41 Years Ago: KISS Releases 'Destroyer'

March 15, 2017
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One of the many trademarks of KISS is their famous makeup. Throw in the pyrotechnics, the over-the-top costumes and Gene Simmons' long and wiggly tongue, and you've got a show! But on March 19th, 1975, Destroyer became the album that ultimately changed the face of the band.

Destroyer was produced by Alice Cooper's producer Bob Ezrin, who met KISS by a chance enounter walking through a stairway in Toronto after the band had performed on City TV. "If you ever need any help, call me," he said to the band. Three months later KISS' manager Bill Aucoin gave Ezrin a call asking if he wanted to produce their fourth studio album. Today we remember that album as Destroyer.

At the time, KISS was just another rock band going from gig to gig. "I saw them play at an arena in Ann Arbor, MI, and the place was only half full, but everybody in the join was on their feet from the time the band started until the show was over," said Ezrin. “The one thing I noticed from the show, aside from the fact that each and every one knew the words for every song and were all singing along, was that they were all teenage boys. There were hardly any girls in the audience. And I thought, ‘This is an opportunity. If they could just get to the girls this would be the biggest band in the world.’”

At first, the members of KISS were hesitant about working with Ezrin and changing their sound at the time, but eventally they put their trust in his intuition. “They really wanted to be a tough, rugged band,” Ezrin said. “They liked the idea of being the bad guys and I told them, ‘Look, you can still be the bad guys, but let’s be like Marlon Brando in On the Waterfront. When Brando played the leader of the motorcycle gang he was dangerous, scary, and every mother’s nightmare, yet underneath it all there was this certain sensitivity and beauty that made him attractive. Every girl in the world wanted to mother, nurture, and f— him.’ They related to that and from that point on they were pretty open to all of my ideas.”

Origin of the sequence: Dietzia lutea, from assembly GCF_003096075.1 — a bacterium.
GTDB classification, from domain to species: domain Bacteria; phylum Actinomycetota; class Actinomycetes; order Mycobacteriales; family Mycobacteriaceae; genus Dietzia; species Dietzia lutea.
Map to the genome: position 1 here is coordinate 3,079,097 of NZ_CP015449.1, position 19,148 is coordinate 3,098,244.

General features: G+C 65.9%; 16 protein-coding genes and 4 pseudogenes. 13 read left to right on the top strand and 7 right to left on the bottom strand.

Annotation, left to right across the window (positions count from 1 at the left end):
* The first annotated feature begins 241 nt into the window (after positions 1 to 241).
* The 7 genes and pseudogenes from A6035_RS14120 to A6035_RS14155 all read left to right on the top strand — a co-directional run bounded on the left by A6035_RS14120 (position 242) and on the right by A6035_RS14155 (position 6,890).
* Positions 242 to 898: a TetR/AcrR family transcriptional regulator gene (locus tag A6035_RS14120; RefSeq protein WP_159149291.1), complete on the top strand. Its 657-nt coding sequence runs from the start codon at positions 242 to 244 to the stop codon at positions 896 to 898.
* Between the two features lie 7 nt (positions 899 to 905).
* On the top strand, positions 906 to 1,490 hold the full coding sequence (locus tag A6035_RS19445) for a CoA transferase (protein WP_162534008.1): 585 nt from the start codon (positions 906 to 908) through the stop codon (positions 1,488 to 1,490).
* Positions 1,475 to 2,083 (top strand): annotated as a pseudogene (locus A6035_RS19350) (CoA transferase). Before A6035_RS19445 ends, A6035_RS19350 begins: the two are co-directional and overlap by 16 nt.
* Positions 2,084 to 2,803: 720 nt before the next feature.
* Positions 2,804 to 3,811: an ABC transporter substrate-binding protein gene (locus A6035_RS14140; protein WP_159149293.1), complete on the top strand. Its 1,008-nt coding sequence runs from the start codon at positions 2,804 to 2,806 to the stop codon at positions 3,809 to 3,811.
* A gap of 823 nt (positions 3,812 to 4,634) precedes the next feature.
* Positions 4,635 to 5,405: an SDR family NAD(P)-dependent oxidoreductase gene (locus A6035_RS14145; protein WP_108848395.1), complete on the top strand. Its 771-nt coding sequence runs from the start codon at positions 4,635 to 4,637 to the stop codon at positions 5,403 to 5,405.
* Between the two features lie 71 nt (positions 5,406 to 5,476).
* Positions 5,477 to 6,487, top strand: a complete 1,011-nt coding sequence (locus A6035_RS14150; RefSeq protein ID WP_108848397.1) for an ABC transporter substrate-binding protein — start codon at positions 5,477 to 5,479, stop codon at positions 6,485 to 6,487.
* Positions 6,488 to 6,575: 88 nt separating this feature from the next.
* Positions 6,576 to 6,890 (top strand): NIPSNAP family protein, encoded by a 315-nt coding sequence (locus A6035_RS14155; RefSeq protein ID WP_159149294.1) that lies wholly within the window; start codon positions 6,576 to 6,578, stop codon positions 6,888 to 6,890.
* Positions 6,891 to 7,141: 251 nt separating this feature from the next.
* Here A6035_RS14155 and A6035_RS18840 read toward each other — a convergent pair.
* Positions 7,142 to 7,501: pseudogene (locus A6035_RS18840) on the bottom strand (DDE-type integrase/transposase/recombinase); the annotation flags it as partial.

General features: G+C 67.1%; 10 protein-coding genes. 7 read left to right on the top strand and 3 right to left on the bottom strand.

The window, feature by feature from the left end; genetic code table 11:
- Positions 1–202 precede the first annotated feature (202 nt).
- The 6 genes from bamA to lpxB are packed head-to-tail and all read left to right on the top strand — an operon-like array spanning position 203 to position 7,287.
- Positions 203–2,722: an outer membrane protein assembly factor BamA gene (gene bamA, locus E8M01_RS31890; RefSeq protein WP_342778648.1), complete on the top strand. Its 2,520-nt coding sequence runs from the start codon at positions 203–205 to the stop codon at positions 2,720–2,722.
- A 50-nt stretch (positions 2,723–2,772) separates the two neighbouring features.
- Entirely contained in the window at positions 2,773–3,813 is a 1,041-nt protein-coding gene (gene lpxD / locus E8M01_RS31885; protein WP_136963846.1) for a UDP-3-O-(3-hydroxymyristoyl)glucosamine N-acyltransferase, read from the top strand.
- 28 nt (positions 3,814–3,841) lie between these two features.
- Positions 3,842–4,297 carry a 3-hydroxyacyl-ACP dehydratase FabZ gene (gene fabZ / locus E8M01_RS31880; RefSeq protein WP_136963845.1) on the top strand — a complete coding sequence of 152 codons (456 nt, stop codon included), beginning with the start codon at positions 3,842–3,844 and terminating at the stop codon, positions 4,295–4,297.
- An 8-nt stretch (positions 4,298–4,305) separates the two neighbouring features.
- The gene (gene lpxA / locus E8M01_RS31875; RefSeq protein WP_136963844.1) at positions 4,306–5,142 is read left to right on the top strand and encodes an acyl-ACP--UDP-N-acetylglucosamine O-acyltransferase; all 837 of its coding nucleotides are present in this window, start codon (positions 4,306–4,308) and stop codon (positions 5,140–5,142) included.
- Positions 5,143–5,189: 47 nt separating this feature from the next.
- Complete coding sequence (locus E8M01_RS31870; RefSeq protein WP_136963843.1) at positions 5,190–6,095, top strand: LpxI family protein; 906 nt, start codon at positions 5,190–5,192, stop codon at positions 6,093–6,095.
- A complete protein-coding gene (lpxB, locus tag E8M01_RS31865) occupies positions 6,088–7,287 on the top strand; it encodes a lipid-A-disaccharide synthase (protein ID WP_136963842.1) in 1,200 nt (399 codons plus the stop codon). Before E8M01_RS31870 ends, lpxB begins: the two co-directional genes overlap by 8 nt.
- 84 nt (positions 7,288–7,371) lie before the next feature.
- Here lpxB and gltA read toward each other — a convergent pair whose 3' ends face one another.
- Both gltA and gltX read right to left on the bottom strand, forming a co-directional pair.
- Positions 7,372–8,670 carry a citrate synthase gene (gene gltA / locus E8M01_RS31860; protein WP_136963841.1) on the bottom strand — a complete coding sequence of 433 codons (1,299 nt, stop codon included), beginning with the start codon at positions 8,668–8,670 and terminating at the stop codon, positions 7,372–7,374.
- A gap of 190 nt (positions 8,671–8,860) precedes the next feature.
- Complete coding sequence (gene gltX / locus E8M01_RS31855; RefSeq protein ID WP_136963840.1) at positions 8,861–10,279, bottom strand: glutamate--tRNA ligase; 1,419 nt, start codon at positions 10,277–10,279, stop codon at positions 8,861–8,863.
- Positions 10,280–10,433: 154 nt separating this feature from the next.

Seven of the nine songs on Destroyer were written by Ezrin and he took the lead of every recording session from the beginning. Aside from songwriting, Ezrin also added other elements into the songs that gave them some extra flavor, like the sound effects that tell a story in "Detroit Rock City, childrens' background vocals on "God of Thunder", and orchestral sections on "Great Expectations" and "Beth." Ezrin also made sure each band member was performing at their top quality, otherwise he's make them replay their parts over and over again until they sounded perfect. He also replaced guitarist Ace Frehley's parts in "Flaming Youth", "Sweet Pain" and "Beth" with those from Dick Wagner of Alice Cooper. 



Fans became hooked after listening to their opening track "Detroit Rock City", whose 90-second intro that featured a family gathered at a kitchen table while listening to the news of a teen involved in a fatal car accident. The song concludes with the sound of a car door slamming shut and a subsequent car collision.

“That’s one of the songs I’m most proud of having written,” says Paul Stanley. “’Detroit Rock City’ is a fleshed out song that’s dramatic and big. It’s the difference between a regular movie and IMAX. Between the music and the lyrics it broadens the scope of the presentation and it’s still pretty spectacular.”

“It showed more of a theatrical side to KISS,” Ezrin added. “It was a real story and Paul comes off very plaintively and shows a lot of heart and real emotion so the girls loved it.”

The next song that drove female fans crazy was the sensative acoustic ballad "Beth", which was written by drummer Peter Criss. “It showed that we weren’t just one thing,” Simmons said. “We could do anything we liked and our fans loved it all and appreciated us for stretching out boundaries like that.”

However, "Beth" didn't start out as the slow and heartwarming song it turned out to be. “When ‘Beth’ first came in it was called ‘Beck,’ and it was upbeat and much more of a ‘f**k you’ song,” said Ezrin. "‘I’m not coming home. It’s me and the boys. The boys understand me and I’m gonna hang with the boys.’ I took it home and rewrote it a bit, turning it into more of a ballad and making it more heartfelt and vulnerable.”

According to Ezrin, KISS weren't too happy with all of the changes he was making to their songs. At least at first. They preferred that "Beth" would be more upbeat like they originally had in mind, but Ezrin maintained that it was "politically necessary" that Criss have a song on the record. Plus, Ezrin wrote the foundation of the song as well. “That was his song, so it was tolerated,” Ezrin said. “But Peter sang the hell out of it and we found Peter’s true heart. Even though he was this street kid from Canarsie, Brooklyn, he was a soft and gentle guy inside. So he was completely believable and the girls fell in love with him.”

Four singles stemmed from Destroyer, with "Shout It Out Loud" being the first to hit the radio before the album made it to store shelves. The next three singles to follow were "Flaming Youth", "Detroit Rock City" and "Beth", which ultimately boosted the album to double platinum status by September 9th, 2011.

(source: Loudwire)